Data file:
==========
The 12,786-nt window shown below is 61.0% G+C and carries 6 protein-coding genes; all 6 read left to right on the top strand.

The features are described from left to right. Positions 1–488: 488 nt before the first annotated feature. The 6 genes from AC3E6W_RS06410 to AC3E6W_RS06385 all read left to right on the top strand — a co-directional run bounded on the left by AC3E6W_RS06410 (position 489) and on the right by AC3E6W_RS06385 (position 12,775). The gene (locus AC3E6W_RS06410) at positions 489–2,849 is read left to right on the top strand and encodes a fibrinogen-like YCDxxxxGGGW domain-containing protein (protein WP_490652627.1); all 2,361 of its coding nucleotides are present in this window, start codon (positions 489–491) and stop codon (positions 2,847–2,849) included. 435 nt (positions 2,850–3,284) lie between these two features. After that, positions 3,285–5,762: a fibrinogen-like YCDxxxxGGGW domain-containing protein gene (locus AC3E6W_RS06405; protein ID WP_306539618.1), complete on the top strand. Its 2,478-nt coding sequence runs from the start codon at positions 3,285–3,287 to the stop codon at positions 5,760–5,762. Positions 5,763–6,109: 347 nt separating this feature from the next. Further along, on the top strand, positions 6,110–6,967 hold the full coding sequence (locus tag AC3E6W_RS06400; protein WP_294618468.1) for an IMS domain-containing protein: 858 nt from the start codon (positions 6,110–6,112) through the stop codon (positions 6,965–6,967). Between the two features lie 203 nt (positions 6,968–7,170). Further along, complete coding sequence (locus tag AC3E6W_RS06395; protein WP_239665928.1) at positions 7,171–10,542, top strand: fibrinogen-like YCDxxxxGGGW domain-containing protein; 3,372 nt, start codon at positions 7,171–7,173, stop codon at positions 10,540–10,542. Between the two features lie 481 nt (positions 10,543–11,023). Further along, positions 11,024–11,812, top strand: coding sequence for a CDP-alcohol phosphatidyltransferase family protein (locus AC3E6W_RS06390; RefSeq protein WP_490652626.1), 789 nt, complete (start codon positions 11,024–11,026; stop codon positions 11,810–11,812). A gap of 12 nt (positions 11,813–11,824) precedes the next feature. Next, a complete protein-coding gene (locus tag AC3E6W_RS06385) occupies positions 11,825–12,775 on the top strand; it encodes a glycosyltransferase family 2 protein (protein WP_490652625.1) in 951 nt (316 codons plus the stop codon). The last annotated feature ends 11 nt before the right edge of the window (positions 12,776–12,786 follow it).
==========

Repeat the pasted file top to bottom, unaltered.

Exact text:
The 12,786-nt window shown below is 61.0% G+C and carries 6 protein-coding genes; all 6 read left to right on the top strand.

The features are described from left to right. Positions 1–488: 488 nt before the first annotated feature. The 6 genes from AC3E6W_RS06410 to AC3E6W_RS06385 all read left to right on the top strand — a co-directional run bounded on the left by AC3E6W_RS06410 (position 489) and on the right by AC3E6W_RS06385 (position 12,775). The gene (locus AC3E6W_RS06410) at positions 489–2,849 is read left to right on the top strand and encodes a fibrinogen-like YCDxxxxGGGW domain-containing protein (protein WP_490652627.1); all 2,361 of its coding nucleotides are present in this window, start codon (positions 489–491) and stop codon (positions 2,847–2,849) included. 435 nt (positions 2,850–3,284) lie between these two features. After that, positions 3,285–5,762: a fibrinogen-like YCDxxxxGGGW domain-containing protein gene (locus AC3E6W_RS06405; protein ID WP_306539618.1), complete on the top strand. Its 2,478-nt coding sequence runs from the start codon at positions 3,285–3,287 to the stop codon at positions 5,760–5,762. Positions 5,763–6,109: 347 nt separating this feature from the next. Further along, on the top strand, positions 6,110–6,967 hold the full coding sequence (locus tag AC3E6W_RS06400; protein WP_294618468.1) for an IMS domain-containing protein: 858 nt from the start codon (positions 6,110–6,112) through the stop codon (positions 6,965–6,967). Between the two features lie 203 nt (positions 6,968–7,170). Further along, complete coding sequence (locus tag AC3E6W_RS06395; protein WP_239665928.1) at positions 7,171–10,542, top strand: fibrinogen-like YCDxxxxGGGW domain-containing protein; 3,372 nt, start codon at positions 7,171–7,173, stop codon at positions 10,540–10,542. Between the two features lie 481 nt (positions 10,543–11,023). Further along, positions 11,024–11,812, top strand: coding sequence for a CDP-alcohol phosphatidyltransferase family protein (locus AC3E6W_RS06390; RefSeq protein WP_490652626.1), 789 nt, complete (start codon positions 11,024–11,026; stop codon positions 11,810–11,812). A gap of 12 nt (positions 11,813–11,824) precedes the next feature. Next, a complete protein-coding gene (locus tag AC3E6W_RS06385) occupies positions 11,825–12,775 on the top strand; it encodes a glycosyltransferase family 2 protein (protein WP_490652625.1) in 951 nt (316 codons plus the stop codon). The last annotated feature ends 11 nt before the right edge of the window (positions 12,776–12,786 follow it).